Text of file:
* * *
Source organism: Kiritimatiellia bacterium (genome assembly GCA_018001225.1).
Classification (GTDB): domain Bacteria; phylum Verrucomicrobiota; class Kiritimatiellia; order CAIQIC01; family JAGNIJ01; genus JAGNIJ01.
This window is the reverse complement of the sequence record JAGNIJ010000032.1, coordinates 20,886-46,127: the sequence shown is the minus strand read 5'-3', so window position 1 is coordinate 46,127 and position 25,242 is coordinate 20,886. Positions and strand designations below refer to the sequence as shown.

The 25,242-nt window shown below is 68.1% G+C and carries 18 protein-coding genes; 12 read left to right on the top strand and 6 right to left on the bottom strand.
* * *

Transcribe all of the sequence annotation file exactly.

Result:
Source organism: Kiritimatiellia bacterium (genome assembly GCA_018001225.1).
Classification (GTDB): domain Bacteria; phylum Verrucomicrobiota; class Kiritimatiellia; order CAIQIC01; family JAGNIJ01; genus JAGNIJ01.
This window is the reverse complement of the sequence record JAGNIJ010000032.1, coordinates 20,886-46,127: the sequence shown is the minus strand read 5'-3', so window position 1 is coordinate 46,127 and position 25,242 is coordinate 20,886. Positions and strand designations below refer to the sequence as shown.

The 25,242-nt window shown below is 68.1% G+C and carries 18 protein-coding genes; 12 read left to right on the top strand and 6 right to left on the bottom strand.